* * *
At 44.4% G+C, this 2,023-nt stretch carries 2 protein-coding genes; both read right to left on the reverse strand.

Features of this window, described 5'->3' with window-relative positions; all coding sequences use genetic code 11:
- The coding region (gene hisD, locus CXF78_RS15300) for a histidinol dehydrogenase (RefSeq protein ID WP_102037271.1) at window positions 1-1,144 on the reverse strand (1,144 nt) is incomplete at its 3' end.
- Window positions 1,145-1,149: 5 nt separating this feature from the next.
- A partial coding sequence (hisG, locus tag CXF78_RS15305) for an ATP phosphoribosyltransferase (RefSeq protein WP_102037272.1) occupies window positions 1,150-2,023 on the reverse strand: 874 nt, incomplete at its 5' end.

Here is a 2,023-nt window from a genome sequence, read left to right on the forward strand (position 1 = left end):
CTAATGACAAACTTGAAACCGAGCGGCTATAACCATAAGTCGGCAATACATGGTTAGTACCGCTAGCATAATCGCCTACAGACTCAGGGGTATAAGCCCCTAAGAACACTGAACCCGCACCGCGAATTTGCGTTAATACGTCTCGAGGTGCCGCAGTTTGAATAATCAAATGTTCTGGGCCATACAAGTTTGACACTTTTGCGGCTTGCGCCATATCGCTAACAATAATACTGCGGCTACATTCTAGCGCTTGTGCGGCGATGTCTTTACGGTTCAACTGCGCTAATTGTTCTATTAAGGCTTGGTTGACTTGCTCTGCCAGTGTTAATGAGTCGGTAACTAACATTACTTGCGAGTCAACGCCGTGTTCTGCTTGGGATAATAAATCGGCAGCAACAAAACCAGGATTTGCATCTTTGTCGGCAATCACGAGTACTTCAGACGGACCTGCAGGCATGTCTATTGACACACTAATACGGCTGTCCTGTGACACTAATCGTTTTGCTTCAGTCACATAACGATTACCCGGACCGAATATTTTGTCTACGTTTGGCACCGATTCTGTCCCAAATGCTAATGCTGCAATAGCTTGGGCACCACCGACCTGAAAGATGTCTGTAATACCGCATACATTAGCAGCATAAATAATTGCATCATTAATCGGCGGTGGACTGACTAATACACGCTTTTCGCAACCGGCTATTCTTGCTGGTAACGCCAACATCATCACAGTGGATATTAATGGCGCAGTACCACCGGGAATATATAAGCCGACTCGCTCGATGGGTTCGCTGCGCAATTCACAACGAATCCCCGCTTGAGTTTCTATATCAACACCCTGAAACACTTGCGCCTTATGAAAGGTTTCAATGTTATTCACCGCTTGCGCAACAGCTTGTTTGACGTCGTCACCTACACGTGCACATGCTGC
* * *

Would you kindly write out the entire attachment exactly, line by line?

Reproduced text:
At 44.4% G+C, this 2,023-nt stretch carries 2 protein-coding genes; both read right to left on the reverse strand.

Features of this window, described 5'->3' with window-relative positions; all coding sequences use genetic code 11:
- The coding region (gene hisD, locus CXF78_RS15300) for a histidinol dehydrogenase (RefSeq protein ID WP_102037271.1) at window positions 1-1,144 on the reverse strand (1,144 nt) is incomplete at its 3' end.
- Window positions 1,145-1,149: 5 nt separating this feature from the next.
- A partial coding sequence (hisG, locus tag CXF78_RS15305) for an ATP phosphoribosyltransferase (RefSeq protein WP_102037272.1) occupies window positions 1,150-2,023 on the reverse strand: 874 nt, incomplete at its 5' end.

Here is a 2,023-nt window from a genome sequence, read left to right on the forward strand (position 1 = left end):
CTAATGACAAACTTGAAACCGAGCGGCTATAACCATAAGTCGGCAATACATGGTTAGTACCGCTAGCATAATCGCCTACAGACTCAGGGGTATAAGCCCCTAAGAACACTGAACCCGCACCGCGAATTTGCGTTAATACGTCTCGAGGTGCCGCAGTTTGAATAATCAAATGTTCTGGGCCATACAAGTTTGACACTTTTGCGGCTTGCGCCATATCGCTAACAATAATACTGCGGCTACATTCTAGCGCTTGTGCGGCGATGTCTTTACGGTTCAACTGCGCTAATTGTTCTATTAAGGCTTGGTTGACTTGCTCTGCCAGTGTTAATGAGTCGGTAACTAACATTACTTGCGAGTCAACGCCGTGTTCTGCTTGGGATAATAAATCGGCAGCAACAAAACCAGGATTTGCATCTTTGTCGGCAATCACGAGTACTTCAGACGGACCTGCAGGCATGTCTATTGACACACTAATACGGCTGTCCTGTGACACTAATCGTTTTGCTTCAGTCACATAACGATTACCCGGACCGAATATTTTGTCTACGTTTGGCACCGATTCTGTCCCAAATGCTAATGCTGCAATAGCTTGGGCACCACCGACCTGAAAGATGTCTGTAATACCGCATACATTAGCAGCATAAATAATTGCATCATTAATCGGCGGTGGACTGACTAATACACGCTTTTCGCAACCGGCTATTCTTGCTGGTAACGCCAACATCATCACAGTGGATATTAATGGCGCAGTACCACCGGGAATATATAAGCCGACTCGCTCGATGGGTTCGCTGCGCAATTCACAACGAATCCCCGCTTGAGTTTCTATATCAACACCCTGAAACACTTGCGCCTTATGAAAGGTTTCAATGTTATTCACCGCTTGCGCAACAGCTTGTTTGACGTCGTCACCTACACGTGCACATGCTGC